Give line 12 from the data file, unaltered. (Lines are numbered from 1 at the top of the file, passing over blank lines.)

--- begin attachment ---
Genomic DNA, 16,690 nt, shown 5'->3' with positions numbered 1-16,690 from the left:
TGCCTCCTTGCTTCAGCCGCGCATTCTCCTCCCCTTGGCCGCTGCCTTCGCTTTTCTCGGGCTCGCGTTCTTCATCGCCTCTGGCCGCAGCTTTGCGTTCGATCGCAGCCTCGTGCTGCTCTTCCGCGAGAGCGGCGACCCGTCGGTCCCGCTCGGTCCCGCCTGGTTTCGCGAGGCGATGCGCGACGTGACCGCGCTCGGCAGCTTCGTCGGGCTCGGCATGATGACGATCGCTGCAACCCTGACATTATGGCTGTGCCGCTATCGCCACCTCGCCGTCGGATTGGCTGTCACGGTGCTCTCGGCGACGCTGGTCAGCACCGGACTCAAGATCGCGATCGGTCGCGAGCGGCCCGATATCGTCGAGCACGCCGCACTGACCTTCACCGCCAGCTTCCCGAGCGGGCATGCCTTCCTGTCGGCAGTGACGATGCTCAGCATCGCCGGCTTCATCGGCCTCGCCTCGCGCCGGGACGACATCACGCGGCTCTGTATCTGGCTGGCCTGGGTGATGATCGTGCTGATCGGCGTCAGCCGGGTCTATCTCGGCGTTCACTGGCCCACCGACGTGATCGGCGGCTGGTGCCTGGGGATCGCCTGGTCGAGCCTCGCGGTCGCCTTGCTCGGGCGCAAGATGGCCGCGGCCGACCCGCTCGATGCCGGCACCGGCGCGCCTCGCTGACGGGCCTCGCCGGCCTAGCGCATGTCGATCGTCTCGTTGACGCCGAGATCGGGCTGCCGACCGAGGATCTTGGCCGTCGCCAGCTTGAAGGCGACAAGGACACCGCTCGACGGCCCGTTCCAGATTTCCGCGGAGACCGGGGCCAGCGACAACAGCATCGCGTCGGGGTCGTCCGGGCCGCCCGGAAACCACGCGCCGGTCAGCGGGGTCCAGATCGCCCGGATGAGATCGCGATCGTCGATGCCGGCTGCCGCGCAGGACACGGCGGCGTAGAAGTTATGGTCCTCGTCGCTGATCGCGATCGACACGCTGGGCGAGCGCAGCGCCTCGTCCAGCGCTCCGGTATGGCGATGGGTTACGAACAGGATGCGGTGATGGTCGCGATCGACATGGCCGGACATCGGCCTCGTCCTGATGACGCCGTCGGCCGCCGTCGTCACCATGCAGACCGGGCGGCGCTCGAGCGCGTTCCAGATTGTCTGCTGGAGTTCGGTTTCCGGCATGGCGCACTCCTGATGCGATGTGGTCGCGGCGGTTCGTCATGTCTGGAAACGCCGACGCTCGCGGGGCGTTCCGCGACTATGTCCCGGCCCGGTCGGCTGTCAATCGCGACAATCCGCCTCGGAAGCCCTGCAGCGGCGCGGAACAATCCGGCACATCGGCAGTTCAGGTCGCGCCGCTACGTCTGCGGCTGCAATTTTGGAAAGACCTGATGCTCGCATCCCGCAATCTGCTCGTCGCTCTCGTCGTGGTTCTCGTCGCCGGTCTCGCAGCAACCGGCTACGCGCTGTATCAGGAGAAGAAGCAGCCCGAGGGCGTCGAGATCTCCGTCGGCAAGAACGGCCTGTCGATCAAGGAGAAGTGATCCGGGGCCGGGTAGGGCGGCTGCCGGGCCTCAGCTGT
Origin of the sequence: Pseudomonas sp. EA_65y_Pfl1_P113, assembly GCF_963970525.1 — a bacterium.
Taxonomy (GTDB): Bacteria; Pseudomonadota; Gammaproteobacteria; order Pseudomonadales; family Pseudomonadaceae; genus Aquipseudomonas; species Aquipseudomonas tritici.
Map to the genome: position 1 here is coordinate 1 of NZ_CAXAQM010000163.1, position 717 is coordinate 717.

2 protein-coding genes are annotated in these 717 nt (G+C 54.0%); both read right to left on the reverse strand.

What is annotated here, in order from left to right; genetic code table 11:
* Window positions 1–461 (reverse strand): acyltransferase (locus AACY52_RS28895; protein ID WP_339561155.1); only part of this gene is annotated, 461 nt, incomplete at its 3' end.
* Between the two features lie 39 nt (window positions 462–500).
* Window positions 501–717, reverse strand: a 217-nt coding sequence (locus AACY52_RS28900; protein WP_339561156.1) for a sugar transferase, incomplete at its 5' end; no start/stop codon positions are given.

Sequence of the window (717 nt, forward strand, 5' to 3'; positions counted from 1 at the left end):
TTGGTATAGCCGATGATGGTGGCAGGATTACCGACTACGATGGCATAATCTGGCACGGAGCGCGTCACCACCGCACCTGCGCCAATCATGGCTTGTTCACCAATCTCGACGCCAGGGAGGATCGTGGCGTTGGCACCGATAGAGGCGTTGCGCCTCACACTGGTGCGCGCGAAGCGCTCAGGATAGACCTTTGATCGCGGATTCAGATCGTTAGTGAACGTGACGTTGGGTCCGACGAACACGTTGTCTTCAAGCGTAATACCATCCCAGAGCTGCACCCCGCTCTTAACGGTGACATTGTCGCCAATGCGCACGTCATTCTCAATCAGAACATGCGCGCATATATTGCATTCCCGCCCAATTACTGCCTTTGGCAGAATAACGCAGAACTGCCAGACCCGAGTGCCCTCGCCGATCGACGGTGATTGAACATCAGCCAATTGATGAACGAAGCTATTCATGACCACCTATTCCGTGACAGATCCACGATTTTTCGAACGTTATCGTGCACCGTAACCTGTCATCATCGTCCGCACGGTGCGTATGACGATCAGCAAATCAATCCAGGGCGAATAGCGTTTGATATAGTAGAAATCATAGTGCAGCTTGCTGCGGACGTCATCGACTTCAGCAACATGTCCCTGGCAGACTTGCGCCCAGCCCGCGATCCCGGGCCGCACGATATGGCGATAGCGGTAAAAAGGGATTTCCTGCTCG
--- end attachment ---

TTGGTATAGCCGATGATGGTGGCAGGATTACCGACTACGATGGCATAATCTGGCACGGAGCGCGTCACCACCGCACCTGCGCCAATCATGGCTTGTTCACCAATCTCGACGCCAGGGAGGATCGTGGCGTTGGCACCGATAGAGGCGTTGCGCCTCACACTGGTGCGCGCGAAGCGCTCAGGATAGACCTTTGATCGCGGATTCAGATCGTTAGTGAACGTGACGTTGGGTCCGACGAACACGTTGTCTTCAAGCGTAATACCATCCCAGAGCTGCACCCCGCTCTTAACGGTGACATTGTCGCCAATGCGCACGTCATTCTCAATCAGAACATGCGCGCATATATTGCATTCCCGCCCAATTACTGCCTTTGGCAGAATAACGCAGAACTGCCAGACCCGAGTGCCCTCGCCGATCGACGGTGATTGAACATCAGCCAATTGATGAACGAAGCTATTCATGACCACCTATTCCGTGACAGATCCACGATTTTTCGAACGTTATCGTGCACCGTAACCTGTCATCATCGTCCGCACGGTGCGTATGACGATCAGCAAATCAATCCAGGGCGAATAGCGTTTGATATAGTAGAAATCATAGTGCAGCTTGCTGCGGACGTCATCGACTTCAGCAACATGTCCCTGGCAGACTTGCGCCCAGCCCGCGATCCCGGGCCGCACGATATGGCGATAGCGGTAAAAAGGGATTTCCTGCTCG